For the past three years, Regina Charles, 33, from Mathithi Village in Ntcheu used to walk eight kilometres to fetch water for her family.
The long walks to the nearest borehole denied her time to take care of her family, do business and participate in public life.
“The borehole close to my village stopped functioning years back with no repairs in sight,” she says.
Regina, like all women in the rural locality under Traditional Authority Ganya, used to spend about four hours waiting for a turn at the distant but overwhelmed water pump.
Fanny Gwazani, from Mkumphira Village, says some women suffered brutal beatings from their husbands, who suspected their wives were cheating on them.
“Little did they know the struggles we had to go through just to find water,” she says.
Nowadays, Regina and Fanny access water from community taps close to their homes.
They walk just about 20 minutes to draw water for their households from the water points rehabilitated by the Department of Water Supply and Sanitation with support from the Global Environmental Fund (GEF).
The department in the Ministry of Forestry and Natural Resources has rehabilitated various water schemes in Phalombe, Ntcheu, Mangochi, Nkhotakota and Rumphi districts.
Women in villages surrounding the schemes feel relieved by the Sustainable Rural Water and Sanitation Infrastructure for Improved Health and Livelihood Project.
About two million people are benefitting from the project which has installed 450 boreholes and 2 200 gravity-fed water taps in all five districts.
The communities are protecting the catchment of the schemes from encroachers to sustain water supply.
Members of Kambewa Water Scheme in Ntcheu elected a catchment protection committee of 10 to safeguard the green cover around the source from wanton felling of trees, wildfires and water pollution.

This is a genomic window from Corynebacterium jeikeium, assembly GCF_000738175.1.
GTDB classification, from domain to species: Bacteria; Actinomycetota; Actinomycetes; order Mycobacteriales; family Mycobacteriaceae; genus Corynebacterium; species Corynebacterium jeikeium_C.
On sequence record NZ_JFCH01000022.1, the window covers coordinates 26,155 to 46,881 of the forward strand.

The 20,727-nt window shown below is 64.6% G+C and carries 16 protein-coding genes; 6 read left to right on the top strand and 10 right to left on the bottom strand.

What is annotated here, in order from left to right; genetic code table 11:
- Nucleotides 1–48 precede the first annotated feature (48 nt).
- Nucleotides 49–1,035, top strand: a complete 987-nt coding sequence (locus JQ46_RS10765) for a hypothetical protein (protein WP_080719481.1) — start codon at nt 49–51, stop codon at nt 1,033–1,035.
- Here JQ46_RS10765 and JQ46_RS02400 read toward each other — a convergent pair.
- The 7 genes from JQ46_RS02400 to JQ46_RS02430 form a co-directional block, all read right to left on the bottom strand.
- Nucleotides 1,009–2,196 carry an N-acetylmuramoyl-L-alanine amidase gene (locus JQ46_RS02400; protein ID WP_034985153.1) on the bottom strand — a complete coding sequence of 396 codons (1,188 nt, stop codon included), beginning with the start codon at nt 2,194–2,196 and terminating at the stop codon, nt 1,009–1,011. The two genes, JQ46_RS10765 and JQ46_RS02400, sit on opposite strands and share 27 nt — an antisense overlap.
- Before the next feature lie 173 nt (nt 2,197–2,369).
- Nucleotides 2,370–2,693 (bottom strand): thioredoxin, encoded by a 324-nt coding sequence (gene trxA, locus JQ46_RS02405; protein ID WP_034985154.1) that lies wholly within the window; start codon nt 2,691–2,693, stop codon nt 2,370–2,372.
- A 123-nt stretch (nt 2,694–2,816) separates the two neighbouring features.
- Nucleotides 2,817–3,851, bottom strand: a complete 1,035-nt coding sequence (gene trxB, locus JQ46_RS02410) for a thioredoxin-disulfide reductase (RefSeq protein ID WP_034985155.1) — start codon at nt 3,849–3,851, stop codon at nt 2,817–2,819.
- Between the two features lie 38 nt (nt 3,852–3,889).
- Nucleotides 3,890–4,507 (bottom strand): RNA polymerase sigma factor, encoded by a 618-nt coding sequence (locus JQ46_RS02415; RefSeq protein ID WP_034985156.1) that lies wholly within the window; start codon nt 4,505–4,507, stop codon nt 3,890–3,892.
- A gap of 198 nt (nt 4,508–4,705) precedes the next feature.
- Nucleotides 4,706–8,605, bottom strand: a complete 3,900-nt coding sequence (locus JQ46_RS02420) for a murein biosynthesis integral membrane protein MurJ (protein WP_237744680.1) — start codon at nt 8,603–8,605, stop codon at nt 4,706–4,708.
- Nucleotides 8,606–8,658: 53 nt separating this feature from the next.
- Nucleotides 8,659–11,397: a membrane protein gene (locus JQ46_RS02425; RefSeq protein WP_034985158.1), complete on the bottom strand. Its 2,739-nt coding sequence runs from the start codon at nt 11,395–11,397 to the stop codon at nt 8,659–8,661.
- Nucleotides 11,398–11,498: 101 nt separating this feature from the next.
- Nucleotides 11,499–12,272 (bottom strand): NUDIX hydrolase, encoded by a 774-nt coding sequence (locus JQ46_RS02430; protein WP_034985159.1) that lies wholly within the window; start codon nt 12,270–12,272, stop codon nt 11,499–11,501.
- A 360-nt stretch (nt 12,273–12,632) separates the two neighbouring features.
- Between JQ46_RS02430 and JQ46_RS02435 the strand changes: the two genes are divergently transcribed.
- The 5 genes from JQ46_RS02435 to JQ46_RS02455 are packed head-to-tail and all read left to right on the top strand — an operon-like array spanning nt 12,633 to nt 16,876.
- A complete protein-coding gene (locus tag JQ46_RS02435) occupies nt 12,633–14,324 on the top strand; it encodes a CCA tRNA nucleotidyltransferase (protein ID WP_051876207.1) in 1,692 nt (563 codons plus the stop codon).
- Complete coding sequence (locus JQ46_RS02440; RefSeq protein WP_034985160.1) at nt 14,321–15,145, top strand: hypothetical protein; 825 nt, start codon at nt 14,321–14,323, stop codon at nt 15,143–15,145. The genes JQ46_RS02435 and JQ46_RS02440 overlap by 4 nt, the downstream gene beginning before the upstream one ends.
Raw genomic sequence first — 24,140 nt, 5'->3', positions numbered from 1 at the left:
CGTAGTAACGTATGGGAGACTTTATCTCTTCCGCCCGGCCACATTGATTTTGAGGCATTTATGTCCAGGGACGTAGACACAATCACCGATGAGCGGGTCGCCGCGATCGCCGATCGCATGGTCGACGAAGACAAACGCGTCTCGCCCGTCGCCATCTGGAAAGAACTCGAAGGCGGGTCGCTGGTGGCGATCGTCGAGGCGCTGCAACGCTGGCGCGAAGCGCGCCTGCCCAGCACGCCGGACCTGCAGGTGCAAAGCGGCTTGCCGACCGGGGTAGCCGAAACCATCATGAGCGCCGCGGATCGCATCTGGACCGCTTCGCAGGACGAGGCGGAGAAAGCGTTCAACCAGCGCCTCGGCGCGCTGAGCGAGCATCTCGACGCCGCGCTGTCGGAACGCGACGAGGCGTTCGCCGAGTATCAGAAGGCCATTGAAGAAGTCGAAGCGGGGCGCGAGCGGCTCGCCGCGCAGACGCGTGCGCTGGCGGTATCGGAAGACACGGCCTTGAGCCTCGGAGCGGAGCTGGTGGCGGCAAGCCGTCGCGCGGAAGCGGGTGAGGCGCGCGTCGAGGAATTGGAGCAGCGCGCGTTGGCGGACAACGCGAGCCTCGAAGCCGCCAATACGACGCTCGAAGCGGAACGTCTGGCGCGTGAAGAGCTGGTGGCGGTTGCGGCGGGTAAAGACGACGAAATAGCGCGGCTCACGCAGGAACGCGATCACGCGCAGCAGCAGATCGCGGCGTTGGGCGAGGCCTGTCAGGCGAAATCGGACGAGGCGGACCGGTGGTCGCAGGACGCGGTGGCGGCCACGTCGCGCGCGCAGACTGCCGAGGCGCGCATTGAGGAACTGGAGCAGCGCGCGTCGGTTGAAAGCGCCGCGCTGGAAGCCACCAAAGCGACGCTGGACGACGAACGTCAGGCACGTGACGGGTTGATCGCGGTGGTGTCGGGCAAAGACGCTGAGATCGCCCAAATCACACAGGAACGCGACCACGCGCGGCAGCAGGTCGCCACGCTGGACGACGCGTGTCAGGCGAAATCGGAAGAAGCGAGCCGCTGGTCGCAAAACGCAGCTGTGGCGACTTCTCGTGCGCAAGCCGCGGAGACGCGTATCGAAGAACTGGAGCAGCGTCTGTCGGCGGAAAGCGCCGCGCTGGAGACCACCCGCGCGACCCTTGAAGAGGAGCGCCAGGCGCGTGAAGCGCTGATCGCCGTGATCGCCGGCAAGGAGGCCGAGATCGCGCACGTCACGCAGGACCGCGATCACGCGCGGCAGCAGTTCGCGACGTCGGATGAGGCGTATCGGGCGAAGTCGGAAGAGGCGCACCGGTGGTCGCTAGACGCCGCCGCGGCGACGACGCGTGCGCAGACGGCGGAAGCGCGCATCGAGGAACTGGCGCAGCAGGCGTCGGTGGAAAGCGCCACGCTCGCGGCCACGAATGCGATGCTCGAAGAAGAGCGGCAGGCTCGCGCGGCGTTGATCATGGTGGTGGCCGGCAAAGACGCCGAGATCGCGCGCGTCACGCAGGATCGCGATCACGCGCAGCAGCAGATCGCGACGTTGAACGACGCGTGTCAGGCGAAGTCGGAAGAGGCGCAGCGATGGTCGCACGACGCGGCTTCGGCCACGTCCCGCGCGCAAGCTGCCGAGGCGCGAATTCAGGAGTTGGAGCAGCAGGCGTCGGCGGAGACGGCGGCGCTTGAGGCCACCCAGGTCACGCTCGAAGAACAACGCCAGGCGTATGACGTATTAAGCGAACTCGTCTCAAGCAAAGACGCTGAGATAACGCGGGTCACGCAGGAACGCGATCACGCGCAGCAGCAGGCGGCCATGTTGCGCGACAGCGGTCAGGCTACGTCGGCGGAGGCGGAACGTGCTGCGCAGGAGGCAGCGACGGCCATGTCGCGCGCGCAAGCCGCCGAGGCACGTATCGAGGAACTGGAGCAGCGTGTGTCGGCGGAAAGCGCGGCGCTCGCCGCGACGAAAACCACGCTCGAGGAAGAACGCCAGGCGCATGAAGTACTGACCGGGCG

Chairperson Augustin Gawanika says Mitongwe Forest was under siege from charcoal producers.
He says: “Our community taps frequently run dry and a lot of people were suffering from waterborne diseases because they were using unsafe water from unprotected wells.
Children now enjoy healthy lives, giving their parents ample time to focus on income generating activities instead of nursing sick children.
Gawanika’s committee senstises community members to the importance of sustainable environment management and the fruits are visible.
“Everyone guards the catchment area and reporting those seen cutting down trees.”
Group village head Kambewa says dry taps became a common sight at the water scheme established in 1983 because the catchment area lost trees to timber-making companies.
“No one has the right to destroy the same environment which is keeping others alive. As such, we set bylaws for people to refrain from cutting down trees carelessly,” he says.
Ntcheu District hydrological officer Louis Makhiringa commends the community for conserving the environment so the area does not run out of water.
“I have seen them planting more trees every year, letting others regenerate. With this forest cover protected, the area will no longer run out of water regardless of the season,” he says.
District forestry officer Aubrey Palani warns against reckless felling of trees along riverbanks for firewood, charcoal, new crop fields and settlements.
“To create a healthy and sustainable future, those of us living today should treat the environment like a child. It needs all the care we can give it,” he says.
Emma Mbalame, director of water supply and sanitation in the Ministry of Forestry and Natural Resources, says conservation is pivotal in the national agenda to ensure access to safe water for all by 2030.
According to the Malawi Demographic and Health Survey of 2015, even though 85 percent of the population has access to water, only two percent of households have piped water on their premises. Some 47 percent of the households travel at least 30 minutes to fetch drinking water.